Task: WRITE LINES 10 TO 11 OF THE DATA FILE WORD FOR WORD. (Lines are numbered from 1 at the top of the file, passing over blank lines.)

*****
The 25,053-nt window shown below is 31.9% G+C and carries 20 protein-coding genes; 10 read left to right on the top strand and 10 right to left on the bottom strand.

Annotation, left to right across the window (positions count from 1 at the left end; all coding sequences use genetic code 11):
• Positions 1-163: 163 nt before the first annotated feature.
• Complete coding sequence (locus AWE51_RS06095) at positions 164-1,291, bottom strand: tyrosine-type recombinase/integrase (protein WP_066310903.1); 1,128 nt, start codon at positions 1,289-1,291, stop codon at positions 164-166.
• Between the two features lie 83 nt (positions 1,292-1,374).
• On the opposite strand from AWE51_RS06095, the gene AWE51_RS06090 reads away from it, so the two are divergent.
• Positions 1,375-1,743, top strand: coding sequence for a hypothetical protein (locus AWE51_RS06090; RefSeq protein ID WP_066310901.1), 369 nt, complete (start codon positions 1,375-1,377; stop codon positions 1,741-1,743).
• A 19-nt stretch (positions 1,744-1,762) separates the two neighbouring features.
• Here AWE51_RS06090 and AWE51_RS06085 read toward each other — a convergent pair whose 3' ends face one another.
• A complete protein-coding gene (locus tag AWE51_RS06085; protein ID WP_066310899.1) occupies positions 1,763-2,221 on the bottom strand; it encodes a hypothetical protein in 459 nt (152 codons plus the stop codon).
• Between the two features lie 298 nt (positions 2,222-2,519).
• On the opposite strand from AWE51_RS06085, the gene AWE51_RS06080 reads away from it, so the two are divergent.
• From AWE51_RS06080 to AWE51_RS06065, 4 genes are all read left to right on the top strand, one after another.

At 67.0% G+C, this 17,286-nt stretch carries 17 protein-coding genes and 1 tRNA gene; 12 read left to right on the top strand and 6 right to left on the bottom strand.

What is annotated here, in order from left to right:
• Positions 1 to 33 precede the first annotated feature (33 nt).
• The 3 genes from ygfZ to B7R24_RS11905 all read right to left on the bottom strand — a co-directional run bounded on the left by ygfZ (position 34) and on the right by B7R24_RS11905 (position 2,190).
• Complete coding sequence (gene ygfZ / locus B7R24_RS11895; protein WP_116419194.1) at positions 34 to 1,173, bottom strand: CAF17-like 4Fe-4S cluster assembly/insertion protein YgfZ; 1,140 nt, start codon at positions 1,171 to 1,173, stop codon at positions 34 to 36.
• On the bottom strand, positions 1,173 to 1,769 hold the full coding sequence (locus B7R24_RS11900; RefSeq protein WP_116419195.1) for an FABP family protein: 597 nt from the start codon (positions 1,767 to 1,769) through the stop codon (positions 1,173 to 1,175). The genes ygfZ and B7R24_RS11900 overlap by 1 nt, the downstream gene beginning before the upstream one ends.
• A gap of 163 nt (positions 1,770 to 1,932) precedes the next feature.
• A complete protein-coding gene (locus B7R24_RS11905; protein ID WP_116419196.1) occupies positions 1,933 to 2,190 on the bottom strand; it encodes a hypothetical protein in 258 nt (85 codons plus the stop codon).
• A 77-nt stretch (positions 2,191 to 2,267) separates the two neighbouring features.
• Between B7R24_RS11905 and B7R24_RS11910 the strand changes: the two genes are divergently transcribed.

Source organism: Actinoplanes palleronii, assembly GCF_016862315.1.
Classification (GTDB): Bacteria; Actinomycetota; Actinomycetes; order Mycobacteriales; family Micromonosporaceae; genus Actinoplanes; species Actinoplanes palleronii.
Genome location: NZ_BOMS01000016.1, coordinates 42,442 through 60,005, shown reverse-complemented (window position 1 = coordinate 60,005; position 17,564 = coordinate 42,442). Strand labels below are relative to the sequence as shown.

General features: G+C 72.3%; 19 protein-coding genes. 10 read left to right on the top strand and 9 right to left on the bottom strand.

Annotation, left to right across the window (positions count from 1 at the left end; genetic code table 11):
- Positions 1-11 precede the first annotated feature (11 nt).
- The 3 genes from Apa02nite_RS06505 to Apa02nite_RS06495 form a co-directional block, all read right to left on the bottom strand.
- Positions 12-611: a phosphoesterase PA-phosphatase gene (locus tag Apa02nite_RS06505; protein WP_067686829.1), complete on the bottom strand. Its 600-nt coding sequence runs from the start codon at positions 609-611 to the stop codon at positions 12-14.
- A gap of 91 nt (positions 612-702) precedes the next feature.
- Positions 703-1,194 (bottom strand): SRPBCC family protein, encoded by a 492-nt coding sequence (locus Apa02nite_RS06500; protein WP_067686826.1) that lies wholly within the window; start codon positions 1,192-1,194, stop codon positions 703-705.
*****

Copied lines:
• A complete protein-coding gene (locus tag AWE51_RS06085; protein ID WP_066310899.1) occupies positions 1,763-2,221 on the bottom strand; it encodes a hypothetical protein in 459 nt (152 codons plus the stop codon).
• Between the two features lie 298 nt (positions 2,222-2,519).